3. On the other hand, the “Basic Activity” creates a start screen in your app interface and adds a button at the bottom with a hamburger menu to the top of the app when it’s loaded.

Do you need Java or Kotlin?

Now, as an Android Developer, you will be required to make an important decision of whether you’re going to learn Java or Kotlin. Both Google and Android studio support the two languages, but there are some differences between them.

  1. Java has been supported by Google for a long time now, and that’s what many developers use to create Android applications. Java is among the most popular programming languages worldwide, making it a popular alternative for app developers who want to find a decent job in android application development. As the earliest Android programming language, there’s a little more preference for Java than Kotlin, though it’s not much.
  2. Now, on the other hand, Kotlin has become Google’s favourite choice for developing Android apps. It is the default when you set up a new application, and it can become more common in the future. Kotlin is much easier to deal with, too, if you’re a relative novice. For such reasons, Kotlin is probably the preferred language for Android app developers who are learning for fun, or who have no vision to expand on other platforms. However, if you want to learn app development on a professional level, then Java is best for you.
android application development

The lowest version of Android- Minimum SDK

You also have to take into account the Minimum SDK. That’s the lowest version of Android that you want your app to support.

The lesser you keep the number, the wider your audience size will be. You must also remember that there is a comparatively low adoption rate for the newest versions of the software, so trying to stick to the latest update will help stop a lot of users from trying to make it. If we depart the edition as default (Android 10), we only support 8.2 percent of devices!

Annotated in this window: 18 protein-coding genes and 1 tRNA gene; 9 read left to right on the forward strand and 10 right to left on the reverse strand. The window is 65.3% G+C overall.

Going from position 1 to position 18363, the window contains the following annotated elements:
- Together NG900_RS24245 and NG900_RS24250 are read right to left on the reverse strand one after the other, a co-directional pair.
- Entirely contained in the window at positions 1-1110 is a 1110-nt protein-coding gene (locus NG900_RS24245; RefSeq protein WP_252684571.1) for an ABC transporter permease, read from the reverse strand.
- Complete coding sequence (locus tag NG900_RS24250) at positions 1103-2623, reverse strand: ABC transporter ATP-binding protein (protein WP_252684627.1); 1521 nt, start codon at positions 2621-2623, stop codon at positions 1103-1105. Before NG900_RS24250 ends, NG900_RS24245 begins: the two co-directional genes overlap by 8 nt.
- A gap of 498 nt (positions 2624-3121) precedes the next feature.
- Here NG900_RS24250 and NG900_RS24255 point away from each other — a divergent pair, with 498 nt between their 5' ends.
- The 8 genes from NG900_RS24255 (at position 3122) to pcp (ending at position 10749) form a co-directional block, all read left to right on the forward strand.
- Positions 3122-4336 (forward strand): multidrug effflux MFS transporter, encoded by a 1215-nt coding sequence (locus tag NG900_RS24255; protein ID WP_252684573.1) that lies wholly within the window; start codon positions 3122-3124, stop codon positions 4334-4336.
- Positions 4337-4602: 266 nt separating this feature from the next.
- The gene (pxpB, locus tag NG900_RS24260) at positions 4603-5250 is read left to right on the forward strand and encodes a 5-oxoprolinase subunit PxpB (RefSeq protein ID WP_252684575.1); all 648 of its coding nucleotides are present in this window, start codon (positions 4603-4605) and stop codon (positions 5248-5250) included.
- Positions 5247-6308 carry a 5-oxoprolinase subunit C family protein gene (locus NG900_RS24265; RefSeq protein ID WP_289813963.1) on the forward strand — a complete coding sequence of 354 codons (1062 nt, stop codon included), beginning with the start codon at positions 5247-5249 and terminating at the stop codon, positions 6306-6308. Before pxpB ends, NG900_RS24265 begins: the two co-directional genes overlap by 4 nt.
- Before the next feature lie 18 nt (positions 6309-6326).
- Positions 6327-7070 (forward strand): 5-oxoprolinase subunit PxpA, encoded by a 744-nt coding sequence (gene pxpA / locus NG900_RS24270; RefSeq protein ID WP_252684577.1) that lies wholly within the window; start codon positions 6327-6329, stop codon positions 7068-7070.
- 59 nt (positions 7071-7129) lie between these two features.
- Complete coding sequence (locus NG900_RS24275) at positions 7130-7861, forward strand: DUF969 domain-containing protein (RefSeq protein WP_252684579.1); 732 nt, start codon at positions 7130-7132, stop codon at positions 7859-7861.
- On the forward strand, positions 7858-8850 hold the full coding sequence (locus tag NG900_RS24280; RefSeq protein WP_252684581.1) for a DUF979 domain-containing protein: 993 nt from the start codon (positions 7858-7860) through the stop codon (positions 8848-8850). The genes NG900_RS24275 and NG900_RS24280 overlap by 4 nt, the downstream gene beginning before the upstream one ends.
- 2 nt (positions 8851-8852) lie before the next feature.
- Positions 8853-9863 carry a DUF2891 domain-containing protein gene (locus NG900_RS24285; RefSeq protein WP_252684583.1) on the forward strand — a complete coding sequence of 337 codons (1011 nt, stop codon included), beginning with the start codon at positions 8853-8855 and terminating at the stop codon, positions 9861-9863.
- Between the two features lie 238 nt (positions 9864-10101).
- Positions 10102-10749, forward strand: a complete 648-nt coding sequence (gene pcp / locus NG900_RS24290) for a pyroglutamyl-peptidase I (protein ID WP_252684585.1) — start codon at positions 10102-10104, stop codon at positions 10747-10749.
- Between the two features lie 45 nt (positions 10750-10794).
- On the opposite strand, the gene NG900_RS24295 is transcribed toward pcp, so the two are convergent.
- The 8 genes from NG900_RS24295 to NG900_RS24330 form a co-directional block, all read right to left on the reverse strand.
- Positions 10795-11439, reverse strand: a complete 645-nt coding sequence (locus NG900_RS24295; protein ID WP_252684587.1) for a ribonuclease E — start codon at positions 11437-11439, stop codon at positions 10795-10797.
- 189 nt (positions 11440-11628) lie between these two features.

That being said, only if you get a more current version, will you be able to acquire the latest features of Android. If you really like the sound of promoting the chat bubbles, you’ll want to stick to the latest version.

What do you need to know about the files?

The database that is opened is or MainActivity.kt. It is the main File for the interaction that will define the behaviour of your app. Look left, and you’ll see this File can be found in MyApplication > app > src > main > java > com > companyname > myapplication.

The files used are essential for Android application development because they assist Android Studio and Gradle get everything that is required and build the app properly.

You’ll recognize that there’s a code written on the home page. It is known as “boilerplate code,” indicating that it is a code which is almost similar across separate app projects and is essentially required to make primary functions work. The boilerplate code is a set of instructions that you’re going to find yourself trying to type out again and again! One of Kotlin’s benefits is that it needs less boilerplate, which means that you will need less code on your screen if that’s what you’ve chosen.